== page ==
Washington Post: In the first days after Iran's disputed election, journalists covered it openly. Then, as government militias cracked down, they were told to stay in their offices. Now, many are being arrested
The Washington Post
By Tara Bahrampour
Washington Post Staff Writer
Wednesday, June 24, 2009
In the first days after Iran's disputed election, journalists covered it openly. Then, as government militias cracked down, they were told to stay in their offices. Now, many are being arrested — so far, a Canadian Iranian reporter for Newsweek, a Greek reporter for the Washington Times and several dozen Iranian reporters, including a group arrested en masse at their office.
It is unclear why the journalists were arrested or what, if anything, they will be charged with. The detentions could, some experts say, be a scare tactic. Or, as with so much of what is happening in Iran now, they could be the beginning of a new phase in which old rules don't necessarily apply.
Maziar Bahari, 41, a documentary filmmaker who has covered Iran for Newsweek for nearly a decade, was arrested Sunday morning at his mother's house. The magazine has retained a lawyer for him, but no one has been able to ascertain where he is.
The Washington Times yesterday confirmed the arrest of Iason Athanasiadis, a journalist with the Pulitzer Center on Crisis Reporting who was covering the election. Friends said he disappeared last week as he prepared to leave Iran. The Iranian government announced his arrest yesterday, and the Greek government is pushing for his release.
Twenty-five employees of Kalemeye Sabz, the official newspaper of presidential candidate Mir Hossein Mousavi, were arrested Monday for "illegal activities," and an additional dozen or two Iranian journalists have been detained, according to watchdog groups.
"Journalists have been getting rounded up, a few each day," said Mohamed Abdel Dayem, a spokesman for the New York-based Committee to Protect Journalists, adding that they are hard to count because many people have gone into hiding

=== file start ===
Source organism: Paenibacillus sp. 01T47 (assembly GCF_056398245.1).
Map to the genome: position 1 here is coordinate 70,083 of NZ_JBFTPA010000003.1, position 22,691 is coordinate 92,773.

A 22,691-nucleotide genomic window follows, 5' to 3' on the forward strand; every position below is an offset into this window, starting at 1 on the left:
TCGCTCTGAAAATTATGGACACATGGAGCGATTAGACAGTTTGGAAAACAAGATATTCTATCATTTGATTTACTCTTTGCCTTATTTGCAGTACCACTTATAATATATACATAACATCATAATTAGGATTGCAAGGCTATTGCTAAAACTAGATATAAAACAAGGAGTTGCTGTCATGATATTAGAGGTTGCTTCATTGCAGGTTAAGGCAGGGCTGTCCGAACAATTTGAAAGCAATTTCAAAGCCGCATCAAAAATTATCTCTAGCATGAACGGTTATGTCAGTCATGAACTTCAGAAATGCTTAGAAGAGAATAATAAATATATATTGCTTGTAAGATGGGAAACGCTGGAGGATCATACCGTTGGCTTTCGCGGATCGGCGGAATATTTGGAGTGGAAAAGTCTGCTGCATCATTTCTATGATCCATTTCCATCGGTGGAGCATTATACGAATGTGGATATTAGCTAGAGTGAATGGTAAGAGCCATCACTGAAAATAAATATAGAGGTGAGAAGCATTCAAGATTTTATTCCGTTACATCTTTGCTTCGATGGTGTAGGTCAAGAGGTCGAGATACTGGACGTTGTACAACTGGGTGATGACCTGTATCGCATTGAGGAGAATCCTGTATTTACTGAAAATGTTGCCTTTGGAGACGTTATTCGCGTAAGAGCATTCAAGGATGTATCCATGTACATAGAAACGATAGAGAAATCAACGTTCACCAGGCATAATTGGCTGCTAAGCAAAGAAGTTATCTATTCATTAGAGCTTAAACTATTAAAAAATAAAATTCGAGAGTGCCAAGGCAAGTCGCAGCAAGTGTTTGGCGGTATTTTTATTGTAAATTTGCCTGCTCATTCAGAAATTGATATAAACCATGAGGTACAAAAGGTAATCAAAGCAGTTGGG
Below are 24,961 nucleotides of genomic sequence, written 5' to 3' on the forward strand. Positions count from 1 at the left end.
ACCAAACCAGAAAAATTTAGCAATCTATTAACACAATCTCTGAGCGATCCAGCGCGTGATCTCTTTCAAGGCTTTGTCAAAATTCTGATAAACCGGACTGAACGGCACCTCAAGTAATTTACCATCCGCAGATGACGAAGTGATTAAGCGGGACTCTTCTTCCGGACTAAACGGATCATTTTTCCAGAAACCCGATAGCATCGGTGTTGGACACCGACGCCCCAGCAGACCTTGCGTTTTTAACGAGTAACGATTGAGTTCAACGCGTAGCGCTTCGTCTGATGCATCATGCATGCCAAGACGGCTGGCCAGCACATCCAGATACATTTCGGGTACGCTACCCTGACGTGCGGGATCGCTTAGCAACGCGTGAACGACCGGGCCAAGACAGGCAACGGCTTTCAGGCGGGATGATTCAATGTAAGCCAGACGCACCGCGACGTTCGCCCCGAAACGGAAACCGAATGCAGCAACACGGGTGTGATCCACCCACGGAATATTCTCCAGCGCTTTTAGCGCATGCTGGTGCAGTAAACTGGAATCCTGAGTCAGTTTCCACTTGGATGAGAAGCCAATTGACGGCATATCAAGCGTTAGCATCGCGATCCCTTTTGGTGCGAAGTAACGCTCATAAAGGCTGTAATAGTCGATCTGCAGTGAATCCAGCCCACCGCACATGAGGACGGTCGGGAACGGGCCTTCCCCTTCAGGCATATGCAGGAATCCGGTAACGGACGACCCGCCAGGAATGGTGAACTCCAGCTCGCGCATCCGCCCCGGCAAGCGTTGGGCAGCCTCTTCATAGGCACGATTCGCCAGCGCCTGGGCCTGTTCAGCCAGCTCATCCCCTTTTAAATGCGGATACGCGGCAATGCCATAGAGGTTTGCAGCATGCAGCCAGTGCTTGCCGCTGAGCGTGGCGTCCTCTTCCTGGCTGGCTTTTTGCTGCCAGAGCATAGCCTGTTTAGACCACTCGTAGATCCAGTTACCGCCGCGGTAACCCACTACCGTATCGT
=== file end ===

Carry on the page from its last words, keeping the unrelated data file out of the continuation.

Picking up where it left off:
According to the CPJ, more than 40 journalists and media staff members have been arrested since the election. Dayem said he believes they are in Tehran's Evin Prison. Others have been detained and released.
About 15 reporters for U.S. news media are still in Iran, including some dual citizens. Most U.S. journalists who were covering the election have left, as their visas expired. The BBC's bureau chief, who lives in Iran, left in recent days at the request of the government. Because it is difficult for Western, and especially American, journalists to get visas to Iran, many who work there for foreign media organizations are dual citizens. Iran, however, treats them as Iranian citizens.
"Dual-citizen journalists often report on subjects the Iranian government considers the most sensitive and endure inconceivable degrees of scrutiny," said Azadeh Moaveni, an Iranian American who has reported from Iran for Time magazine in recent years. "Bahari's journalism these past years has always struck me as textbook objective, which suggests that during this crisis the rules may be changing."
The arrest of Bahari, who holds Iranian and Canadian citizenship, carries unpleasant echoes of the case of Zahra Kazemi, a Canadian Iranian journalist who was arrested in 2003 and died in custody. Since then, other dual nationals have been detained, most often on accusations of espionage, and usually released after several months. The most recent, Iranian American reporter Roxana Saberi, was released last month.
Such arrests tend to garner more publicity than do the arrests of Iranians who have no other citizenship, some of whom are detained for significantly longer.
In the past week, as news media restrictions tightened, ordinary citizens filled the void, posting videos, pictures and written accounts online. In recent days, Iranians say, government forces have targeted people with cameras.
The detention of a journalist presents a delicate situation for editors, who must decide whether to publicize it or try to resolve it quietly. Editors at Newsweek and the Washington Times yesterday stressed the balanced reporting their reporters have done in Iran.
"We don't know about anything he was doing that would have raised Iran's concerns," John Solomon, executive editor of the Washington Times, said of Athanasiadis.
A Tehran resident who said he is a good friend of Athanasiadis said the reporter used to live in Iran and had returned recently to report on the elections.
"We're worried about him, and I don't think he thought he would get arrested," said the friend, who gave only his first name, Farhad, adding that Athanasiadis was preparing to leave the country. "We talked on the phone and said goodbye. But I guess he stayed on."
Bahari's editor, Christopher Dickey, said Bahari, whose partner in England is five months pregnant, had been "treated with respect" during earlier questioning and during his arrest.
"The big risk for Maziar is that his case will be judged not on the basis of Maziar's reporting but on the basis of an idea about him, on the idea of the foreign press" as conspiring against the regime, Dickey said of Bahari, adding that if government authorities read his reporting on the recent protests, "they'd see very quickly how balanced it was."
"We hope this is a kind of 'roundup and release' scenario," he said, "a way of saying to those pushing the edge of the envelope, 'Step back, we're watching you.' "
Correspondent Thomas Erdbrink in Tehran contributed to this report.